Why I'm Not Going To The WSOP

I'm almost tempted to play in the next WPBT-WSOP satellite - strike that, I'm sorely tempted. But I wouldn't be able to make it to Vegas because a dear friend of ours is coming to town that weekend (he happens to be in the most badass jazz band on the planet). Naturally, we realized this five minutes after my wife finally talked me into going. Which is another reason she's insanely great. I'd write a list of reasons here but she'd get all embarrassed and also I'd be afraid of sins of omission. Anyway, y'all have fun. Next time there's something going on in Vegas, just try and stop me going. A special shout out to April for linking up my last home game report. Welcome to your new home - Austin's a great city.


Suds 'n' Bubbles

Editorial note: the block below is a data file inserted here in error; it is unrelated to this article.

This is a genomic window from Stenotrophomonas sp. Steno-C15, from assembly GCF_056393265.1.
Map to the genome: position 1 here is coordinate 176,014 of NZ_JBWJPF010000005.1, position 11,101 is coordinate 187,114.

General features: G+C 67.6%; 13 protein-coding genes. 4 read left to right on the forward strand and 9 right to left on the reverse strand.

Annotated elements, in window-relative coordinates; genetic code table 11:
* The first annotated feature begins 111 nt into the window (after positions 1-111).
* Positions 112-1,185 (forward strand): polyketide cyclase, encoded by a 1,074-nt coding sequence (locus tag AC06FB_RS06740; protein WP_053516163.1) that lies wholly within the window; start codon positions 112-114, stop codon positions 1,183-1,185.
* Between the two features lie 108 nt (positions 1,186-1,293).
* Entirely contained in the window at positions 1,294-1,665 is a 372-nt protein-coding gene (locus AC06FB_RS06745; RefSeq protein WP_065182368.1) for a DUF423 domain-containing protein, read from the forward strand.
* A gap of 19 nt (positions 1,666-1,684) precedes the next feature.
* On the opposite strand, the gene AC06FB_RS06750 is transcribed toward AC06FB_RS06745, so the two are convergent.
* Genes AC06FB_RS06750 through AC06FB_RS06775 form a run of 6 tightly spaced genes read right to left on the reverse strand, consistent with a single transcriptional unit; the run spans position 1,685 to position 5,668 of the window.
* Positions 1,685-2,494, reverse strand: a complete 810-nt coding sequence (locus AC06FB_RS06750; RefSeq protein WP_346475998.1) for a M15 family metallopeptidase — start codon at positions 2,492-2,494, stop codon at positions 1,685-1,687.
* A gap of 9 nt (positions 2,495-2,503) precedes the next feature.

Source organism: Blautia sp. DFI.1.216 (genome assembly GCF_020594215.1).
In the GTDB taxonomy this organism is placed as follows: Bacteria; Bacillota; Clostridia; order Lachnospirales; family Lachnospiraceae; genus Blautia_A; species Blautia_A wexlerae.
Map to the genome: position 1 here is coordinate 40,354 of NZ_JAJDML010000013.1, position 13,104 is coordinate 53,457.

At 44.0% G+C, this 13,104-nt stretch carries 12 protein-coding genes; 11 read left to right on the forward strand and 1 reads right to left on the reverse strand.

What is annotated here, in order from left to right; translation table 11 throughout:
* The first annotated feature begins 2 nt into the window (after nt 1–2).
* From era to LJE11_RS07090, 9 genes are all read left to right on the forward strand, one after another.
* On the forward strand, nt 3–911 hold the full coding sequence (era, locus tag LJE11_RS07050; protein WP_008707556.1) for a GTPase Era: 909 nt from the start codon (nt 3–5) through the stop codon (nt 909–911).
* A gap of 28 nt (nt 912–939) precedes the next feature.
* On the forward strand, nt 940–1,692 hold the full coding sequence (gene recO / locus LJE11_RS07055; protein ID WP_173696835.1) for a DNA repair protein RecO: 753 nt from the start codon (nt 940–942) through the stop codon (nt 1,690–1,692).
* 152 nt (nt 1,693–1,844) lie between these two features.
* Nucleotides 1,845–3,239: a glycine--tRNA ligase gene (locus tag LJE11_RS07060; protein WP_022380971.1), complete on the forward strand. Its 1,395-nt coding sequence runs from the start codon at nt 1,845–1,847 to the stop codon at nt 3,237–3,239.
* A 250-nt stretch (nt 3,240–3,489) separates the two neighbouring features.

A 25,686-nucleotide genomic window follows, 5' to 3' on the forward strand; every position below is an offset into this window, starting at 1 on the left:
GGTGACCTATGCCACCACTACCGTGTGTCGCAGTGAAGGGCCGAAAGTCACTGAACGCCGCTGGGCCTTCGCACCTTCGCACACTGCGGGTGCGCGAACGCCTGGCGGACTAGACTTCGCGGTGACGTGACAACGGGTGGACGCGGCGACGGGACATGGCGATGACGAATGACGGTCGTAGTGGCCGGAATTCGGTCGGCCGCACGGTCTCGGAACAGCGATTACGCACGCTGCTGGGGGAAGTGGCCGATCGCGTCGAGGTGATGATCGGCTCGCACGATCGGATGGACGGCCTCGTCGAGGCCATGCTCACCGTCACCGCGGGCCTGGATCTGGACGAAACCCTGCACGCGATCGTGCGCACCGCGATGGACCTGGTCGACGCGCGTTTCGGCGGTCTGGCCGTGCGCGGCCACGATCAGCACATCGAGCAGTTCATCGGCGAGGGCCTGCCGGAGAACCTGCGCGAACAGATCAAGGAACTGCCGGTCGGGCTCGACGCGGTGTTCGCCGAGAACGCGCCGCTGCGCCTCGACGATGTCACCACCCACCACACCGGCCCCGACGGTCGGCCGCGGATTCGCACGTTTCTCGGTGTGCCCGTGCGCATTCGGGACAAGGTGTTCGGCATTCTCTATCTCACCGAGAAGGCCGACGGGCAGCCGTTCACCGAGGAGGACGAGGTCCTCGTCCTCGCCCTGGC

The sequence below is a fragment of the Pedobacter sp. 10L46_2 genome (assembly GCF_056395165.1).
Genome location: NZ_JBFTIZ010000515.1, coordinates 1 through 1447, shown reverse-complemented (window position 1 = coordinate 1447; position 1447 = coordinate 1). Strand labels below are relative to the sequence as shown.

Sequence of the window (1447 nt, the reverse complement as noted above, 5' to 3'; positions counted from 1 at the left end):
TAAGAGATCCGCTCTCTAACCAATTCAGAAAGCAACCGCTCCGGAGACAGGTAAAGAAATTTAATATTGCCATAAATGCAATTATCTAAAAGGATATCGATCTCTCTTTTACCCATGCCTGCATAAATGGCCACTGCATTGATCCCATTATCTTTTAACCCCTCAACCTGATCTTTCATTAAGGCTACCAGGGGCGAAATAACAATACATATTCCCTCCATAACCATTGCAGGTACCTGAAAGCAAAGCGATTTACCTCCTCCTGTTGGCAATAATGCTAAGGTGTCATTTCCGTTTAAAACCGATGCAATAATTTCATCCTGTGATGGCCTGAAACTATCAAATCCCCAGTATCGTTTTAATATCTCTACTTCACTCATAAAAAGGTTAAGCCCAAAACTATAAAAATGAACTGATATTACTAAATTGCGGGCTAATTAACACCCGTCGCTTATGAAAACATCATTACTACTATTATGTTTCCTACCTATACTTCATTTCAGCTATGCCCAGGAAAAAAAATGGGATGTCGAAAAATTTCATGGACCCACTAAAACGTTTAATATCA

I hereby make the following confession of my own volition: I suck at no-limit. I'm no good at it. I'm better than I once was, and I'm better in a tourney than in a cash game, but still, I am no damn good. And the worst kind of no damn good; just no damn good enough to suck out enough times to make the bubble. When the cards break my way I might make the money... once in a while. Thankfully, this kind of self-awareness creates the ideal mentality for a home tourney hosted by the one and only Lance Kim. Fhwrdh was kind enough to send me an evite, and I've been looking to have some fun and get some live play in at a place whose name doesn't rhyme with Mommerce Masino. First I had to get there. The Geek's stellar run at Full Tilt's Razz tourneys (?!?) had him running a bit behind, which was only a problem for me insofar as said Geek was my ride for the night. (A fact for which I haven't thanked him enough, since being a passenger allowed me to partake freely of the beer.) I gave Glyphic about nineteen location updates on the way, only lying once ("We're three blocks from Wilton" = "We're roughly nowhere near Wilton and about to get stuck behind a bus", for future reference). Fortunately we rolled up just as everybody was taking seats so we didn't miss any blinds. Note to self: consider taking up a collection to pay the Geek's cell phone bill. I had the button on Lance's blind, which limited my opportunities to steal, so I resolved to just play solid poker. Which is easy to do when you're not even getting speculative hands; still, I managed to foul it up in pretty short order. I limped once with 55 and missed my set in a multiway pot, not wanting to call Lance's flop bet with two overcards out there. Won a small pot where I called a small raise in the big blind with JTs (one of only two instances in which I held suited connectors). The flop came KJx and I checked, as did blogless John. At that point I decided my jacks were good; he bet about half the pot the turn and I checkraised to 3xwhateverhisbetwas, which he called. (Uh-oh.) He checked behind at the river, though, and my jacks were good. Hey, this no-limit stuff is easy! A couple of hands later I look down at my first legitimate hand, a wired pair of 10's. Hank had raised it up to T300, three times the big blind, and I began to play stupid poker. I bumped it to T600 (I think) and he flat called. I immediately put him on AK. I was half right. The flop came 782 with two diamonds and he checked to me. I went into the tank. (Over a friggin' check, I went into the tank.) There's about T1500 in the pot and I want it. But I only have about T2100 or so in chips (and at the time I miscounted, thinking I only had T1800). Making a pot-size bet virtually commits me, and I expect that Hank will come over the top of a half-pot bet. On the other hand I really do think he's got AK, and don't want to give the free card. In retrospect, I should have checked behind, especially considering the way the cards came. Instead, I moved all-in. Hank immediately flipped up the rockets and I resolved never ever to play a hand against him for as long as I lived. The turn came a 9, giving me an open-ended straight draw and ten outs for the river. Which was a 6. Hallelujah, I'm a chip leader! I apologized profusely. Shortly thereafter we took a break and I picked myself up off the floor and started playing again. A few hands later I raised UTG to 3xBB with QQ; Jake, one to my left, flat called, and Hank came over the top. I shoved all-in to isolate; Jake wasn't happy about laying it down but he went away, leaving Hank all-in with... 88. A queen came on the flop and he was drawing to runner-runner eights, which would have been good and just, but it didn't happen. (Guess I shoulda let Jake stay in, but I didn't want to see an overcard on the flop.) I was sitting on a pile of chips. The next orbit I found KK in the small blind against Lance's raise and reraised. He shoved and I called, and he flipped over QQ. A queen on the turn left me drawing slim and he doubled up, and I was down to a small (but manageable) stack. I paid the beat forward by cracking Hiltons with JJ in a battle of the blinds, and then regained the lead over Lance by flopping 777 on a board of T73. The turn was a deuce and he led out again; I came over the top and he started talking to himself. "Can I get away from this hand? I don't think I can get away from this. I can't lay this down." I flipped over the set and he showed... 72o, drawing dead. Having cracked the Hammer, I begin to feel invincible. When we got down to 10 we took a break and gathered at the final table. I had switched from Red Hook to Newcastle and immediately began to affect the genteel manner of the European player. For a while I mostly stole - my image was tight enough that an UTG raise with T9o would take down the blinds. I'd decided in advance that the first time Chris came into a pot and I had a hand, if I had a chance I was going to put all my chips in; we were pretty close in chips and I figured either I'd double up and run over the table, lose a race and be out, or save myself some future blind steals. Coincidentally, the first time he raised my blind (small blind also called) I looked down at AKs and shoved. Nobody wanted to play with me. (Later Chris said both that it would have been a race and that he had T9s - wily to the end, that one.) I had a few otherwise notable hands - I made a play with a suited Hammer to lighten up my image, and hit a pair on the flop but didn't improve and had to lay it down (face up). And I turned a full house out of the big blind with T2o but couldn't even get a min-bet call on the river. As play continued I tried to play some power poker with my big stack. I made an aggressive play in the small blind with AJo, popping it to T1500 (T500 blinds), and was a little surprised when Jake called me. The flop came queen high and didn't help me but I bet out T3000 anyway, enough to force Jake to commit if he wanted to keep playing. He didn't. Fhwrdh had fought his way back to a reasonable chip stack but went out on subsequent hands by running into a bigger pocket pair, the last to me (giving me three bounty chips, and hence half my buyin back already). Chris took a big hit with 88 vs. AA in the second-longest deliberation of the night, then went out shortly thereafter pushing with J4. Eventually we were down to five players (four paid) and I had a pretty healthy chip stack. Then I started playing stupid poker again. Jake made an UTG raise of about 3xBB, and I looked down in my blind to see AJo. I figured Jake wasn't committed to the pot and at worst I'd probably be in a race, so I asked him to count it down. He got most of the way there and I went all-in, and he turned over A...Qo. I mentally kicked myself in the head forty or fifty times and prayed for a jack-high flop. But the jack never came, and all of a sudden I found myself relatively short. The very next hand it was folded to me in the small blind; I looked down at 99 and started counting my chips. And considering my options: if I raised any reasonable amount, I was committed to the hand. If I limped and he came back over the top, I was calling. And I didn't want to limp and have him hit a lone overcard to take the pot. I figured against a random hand I was likely to be at worst a slight favorite. So I pushed in. But the blind had JJ. My run of suckouts was over, and I was out on the bubble. I promptly sat down at the no-limit cash game and tilted away a buy-in. Why? Because I suck at no-limit. If you learn nothing else from reading this, learn that.